Antique Serab Camelhair runner enhances two large modern paintings.

Virtuoso weaving skill created the one-of-a-kind overall patterning in this oversize Serab Camelhair, 10′ 10″ x 16′ 3″, circa 1875.

Celebrating the seemingly endless tonal variations of camelhair, antique Serab rugs and runners are often framed with a wide guard stripe in unadorned camelhair, displaying this fiber’s constant striation of tonalities. In some cases, these areas would reflect the tribal notion of “sprinkling,” where tiny motifs playfully dot the expansive borders. Serab artisans wove a preponderance of the inspired corridor carpets (i.e., rugs longer than twice their widths, known in the field as “kelegis”), as well as somewhat narrow room sizes. Interestingly, they also occasionally wove sumptuous oversizes and palace-sizes.

Left: Two Serab Camelhair runners end to end unify the nearby art. Right: Camels shed their coats during a 6-8 week moulting season every spring, including about 5 pounds of undercoat fleece used for camelhair carpets.

Highly refined Serab Camelhair, 8’ x 12’, circa 1875 with classical multi-medallion on a delicate latticework field design.

A Bit of History

Camels changed the course of history by the 8th-century B.C. As the historian, S. Frederick Starr, writes in “Lost Enlightenment,” the camel replaced the wheel and the ox-drawn cart in Central Asia. Finding the two-humped Bactrian camel superior to the Dromedary, merchants of the period discovered this animal’s capacity to carry up to 500 pound of goods. As camels are significantly stronger and adaptable to a broader range of climate conditions, they were considerably more valuable than horses. Caravans owned by wealthy merchants could transport the equivalent of a 10-12 car freight train with a mere 1000 camels. Soon the Central Asian desert, traversed by hundreds then thousands of caravans, became the site of the wealthiest cities in the world for several hundred years.

Antique Bakshaish Camelhair provides the foundation for this art collector’s personal space.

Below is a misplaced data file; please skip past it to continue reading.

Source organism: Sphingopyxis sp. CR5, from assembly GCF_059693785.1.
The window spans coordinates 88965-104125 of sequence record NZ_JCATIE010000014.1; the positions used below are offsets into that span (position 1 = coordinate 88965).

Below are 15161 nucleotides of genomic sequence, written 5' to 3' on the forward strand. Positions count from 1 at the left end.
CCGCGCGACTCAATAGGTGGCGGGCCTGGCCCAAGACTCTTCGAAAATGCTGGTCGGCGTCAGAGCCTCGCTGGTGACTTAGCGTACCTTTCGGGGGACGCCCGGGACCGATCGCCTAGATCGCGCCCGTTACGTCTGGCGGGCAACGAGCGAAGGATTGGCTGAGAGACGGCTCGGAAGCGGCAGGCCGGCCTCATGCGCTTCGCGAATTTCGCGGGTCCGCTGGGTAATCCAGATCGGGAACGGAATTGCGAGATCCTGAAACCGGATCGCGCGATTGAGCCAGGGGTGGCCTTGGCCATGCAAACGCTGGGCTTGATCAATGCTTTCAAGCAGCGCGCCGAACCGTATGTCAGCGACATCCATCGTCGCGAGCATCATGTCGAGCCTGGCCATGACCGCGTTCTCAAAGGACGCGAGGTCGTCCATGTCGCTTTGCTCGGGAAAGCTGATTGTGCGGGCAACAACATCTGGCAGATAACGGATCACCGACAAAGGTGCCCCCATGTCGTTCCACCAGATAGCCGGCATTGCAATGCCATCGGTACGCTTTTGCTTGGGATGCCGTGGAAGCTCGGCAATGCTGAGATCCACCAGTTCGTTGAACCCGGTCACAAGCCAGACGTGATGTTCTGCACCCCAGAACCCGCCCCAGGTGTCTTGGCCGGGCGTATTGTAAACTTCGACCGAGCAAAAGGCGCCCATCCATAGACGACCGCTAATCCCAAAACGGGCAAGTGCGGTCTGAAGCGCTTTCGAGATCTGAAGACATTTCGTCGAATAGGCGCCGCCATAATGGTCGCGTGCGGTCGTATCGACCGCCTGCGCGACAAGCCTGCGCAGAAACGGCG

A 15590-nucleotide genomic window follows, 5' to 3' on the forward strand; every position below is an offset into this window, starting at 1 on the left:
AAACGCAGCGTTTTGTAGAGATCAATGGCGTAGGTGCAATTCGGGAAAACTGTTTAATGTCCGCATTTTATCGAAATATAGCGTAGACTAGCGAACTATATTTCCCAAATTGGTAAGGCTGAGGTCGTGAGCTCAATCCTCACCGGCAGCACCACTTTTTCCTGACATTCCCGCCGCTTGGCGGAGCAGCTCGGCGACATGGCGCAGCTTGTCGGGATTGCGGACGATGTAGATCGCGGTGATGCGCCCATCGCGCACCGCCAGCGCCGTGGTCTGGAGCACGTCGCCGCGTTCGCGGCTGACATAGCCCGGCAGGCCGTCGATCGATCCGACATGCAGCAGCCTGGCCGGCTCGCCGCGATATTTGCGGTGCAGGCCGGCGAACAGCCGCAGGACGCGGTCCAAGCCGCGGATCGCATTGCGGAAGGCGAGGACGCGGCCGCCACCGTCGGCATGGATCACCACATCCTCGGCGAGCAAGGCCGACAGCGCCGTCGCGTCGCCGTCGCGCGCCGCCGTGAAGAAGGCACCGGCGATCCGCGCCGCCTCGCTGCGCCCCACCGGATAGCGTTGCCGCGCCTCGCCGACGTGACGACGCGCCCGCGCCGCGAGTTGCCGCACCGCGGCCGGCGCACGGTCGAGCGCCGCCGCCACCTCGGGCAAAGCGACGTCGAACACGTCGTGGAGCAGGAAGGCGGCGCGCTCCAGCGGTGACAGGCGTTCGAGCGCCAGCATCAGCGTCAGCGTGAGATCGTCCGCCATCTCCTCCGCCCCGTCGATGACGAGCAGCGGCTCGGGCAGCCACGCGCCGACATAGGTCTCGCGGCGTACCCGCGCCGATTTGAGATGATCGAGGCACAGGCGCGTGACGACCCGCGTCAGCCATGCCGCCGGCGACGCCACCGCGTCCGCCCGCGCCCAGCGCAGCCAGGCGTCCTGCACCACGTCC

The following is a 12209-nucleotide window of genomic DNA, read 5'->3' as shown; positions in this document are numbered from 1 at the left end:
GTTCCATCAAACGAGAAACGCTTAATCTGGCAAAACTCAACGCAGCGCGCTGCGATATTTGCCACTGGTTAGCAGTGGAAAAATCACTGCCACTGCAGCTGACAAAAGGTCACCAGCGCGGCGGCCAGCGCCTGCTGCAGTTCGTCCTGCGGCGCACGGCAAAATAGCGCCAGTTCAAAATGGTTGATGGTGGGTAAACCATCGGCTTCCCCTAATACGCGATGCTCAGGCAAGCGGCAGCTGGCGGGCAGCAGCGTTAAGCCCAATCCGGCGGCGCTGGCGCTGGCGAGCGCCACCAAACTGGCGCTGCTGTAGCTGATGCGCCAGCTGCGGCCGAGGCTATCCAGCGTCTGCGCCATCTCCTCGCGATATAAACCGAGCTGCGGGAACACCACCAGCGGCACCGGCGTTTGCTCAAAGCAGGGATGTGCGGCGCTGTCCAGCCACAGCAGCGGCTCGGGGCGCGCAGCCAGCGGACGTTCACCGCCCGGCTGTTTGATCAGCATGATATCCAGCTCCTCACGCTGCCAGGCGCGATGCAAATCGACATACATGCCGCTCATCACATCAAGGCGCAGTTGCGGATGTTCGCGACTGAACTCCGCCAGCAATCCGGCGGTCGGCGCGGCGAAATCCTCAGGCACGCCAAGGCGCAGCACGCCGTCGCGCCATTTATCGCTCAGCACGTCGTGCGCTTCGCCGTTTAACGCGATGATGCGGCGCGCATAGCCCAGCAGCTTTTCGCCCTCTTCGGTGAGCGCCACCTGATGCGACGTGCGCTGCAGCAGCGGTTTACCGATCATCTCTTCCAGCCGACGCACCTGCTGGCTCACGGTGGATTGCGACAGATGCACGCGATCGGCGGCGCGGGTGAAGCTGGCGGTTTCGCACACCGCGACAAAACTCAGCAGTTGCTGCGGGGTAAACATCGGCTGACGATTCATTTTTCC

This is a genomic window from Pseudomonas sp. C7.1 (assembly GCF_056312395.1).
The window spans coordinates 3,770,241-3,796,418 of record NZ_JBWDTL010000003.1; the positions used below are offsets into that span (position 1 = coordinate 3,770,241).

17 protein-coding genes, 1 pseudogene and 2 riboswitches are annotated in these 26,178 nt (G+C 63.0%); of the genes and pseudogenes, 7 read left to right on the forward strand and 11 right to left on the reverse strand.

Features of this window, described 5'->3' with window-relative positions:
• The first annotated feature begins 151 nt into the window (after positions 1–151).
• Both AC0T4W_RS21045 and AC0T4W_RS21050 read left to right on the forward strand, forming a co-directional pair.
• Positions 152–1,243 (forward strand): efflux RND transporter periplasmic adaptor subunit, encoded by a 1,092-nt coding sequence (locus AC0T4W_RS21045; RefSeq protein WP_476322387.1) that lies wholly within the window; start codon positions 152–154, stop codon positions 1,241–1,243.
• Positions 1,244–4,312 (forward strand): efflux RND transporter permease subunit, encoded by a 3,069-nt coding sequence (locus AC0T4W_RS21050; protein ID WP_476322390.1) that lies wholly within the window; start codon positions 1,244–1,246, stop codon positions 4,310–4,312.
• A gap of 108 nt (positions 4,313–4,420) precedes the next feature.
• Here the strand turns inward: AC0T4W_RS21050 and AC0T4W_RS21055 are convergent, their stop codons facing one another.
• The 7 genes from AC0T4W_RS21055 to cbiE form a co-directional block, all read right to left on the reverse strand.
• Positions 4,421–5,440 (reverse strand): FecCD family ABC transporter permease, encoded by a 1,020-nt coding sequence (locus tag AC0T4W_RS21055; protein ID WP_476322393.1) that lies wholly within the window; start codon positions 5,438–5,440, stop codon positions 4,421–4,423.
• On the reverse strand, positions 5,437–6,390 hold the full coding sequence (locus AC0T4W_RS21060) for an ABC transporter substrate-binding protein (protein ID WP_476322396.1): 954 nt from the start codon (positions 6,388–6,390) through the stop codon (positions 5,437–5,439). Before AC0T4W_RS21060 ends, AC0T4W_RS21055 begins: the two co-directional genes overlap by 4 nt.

Kurdish nomads on migration with their camels carrying all their belongings covered with flatwoven kilims made partially with camelhair.

In hues from blonde to chocolate brown, undyed camel hair imbues an immediate earthy quality to a rug’s aesthetic, that speaks, I believe, to a subliminal part of us that yearns for connection to the natural world. To this day, Camelhair rugs have escaped proper appreciation of their contribution to the panoply of antique Oriental carpets, because they were  a minor part of the oeuvre of a small number of weaving centers.

Malayer Camelhair corridor carpet completes this client’s light-filled contemporary entryway.

Left: Camels have been used as transport animals for over 3000 years. Persia was one of the first areas where they were domesticated. Right: Very rare Camelhair Qashqai Kashkuli, 3′ 6″ x 5′ 10″, circa 1850.

Camels in Kurdish Material Culture

The tribal people are quite enamored of camels whether they wove with their wool or not. In some cultures, camels were symbolic of wealth and happiness — wealth for tribal people being of a very practical nature. A Bactrian (double-humped) camel can carry 450 pounds for over  30 miles a day, and can go without water for a week, losing up to 30% of its body weight in the process. A family’s flocks of sheep and goats in a drought year may starve to death, but the camels will survive.

In appreciation of their camels, Kurdish tribespeople fashion harnesses draped with elaborate  tassels for them. The Turkoman tribe have a special peaked weaving called the “asmalyk” that follows the contours of the one-humped camel, a pair of which are woven by a bride for her camel ride in her wedding procession. The Southwest Persian Qashqai know each of their camels individually, and also very occasionally used their undyed wool as the base color for their rugs. 

A camel’s coat, shed each spring, weighs about 25 lbs. The undercoat’s fleecy wool has been compared to cashmere but is as strong as wool. Since the 17th century it has been used in camelhair coats, and much longer for rugs. The long strands of a camel’s overcoat also provided the material for nomads’ black tents. Today it is an important element in industrial fabrics for machine beltings and press cloths. In fact, camelhair is a commodity to be invested in.

High-Collectible Bijar Camelhair “Garden of Paradise,” circa 1850.

Left: Client’s home features beautifully designed Malayer kelegi in the passageway and a Tree of Life Bakshaish under the dining table. Right: Kurdish nomadic women wear colorful dresses and hats with decorations around the face that enhances their appearance.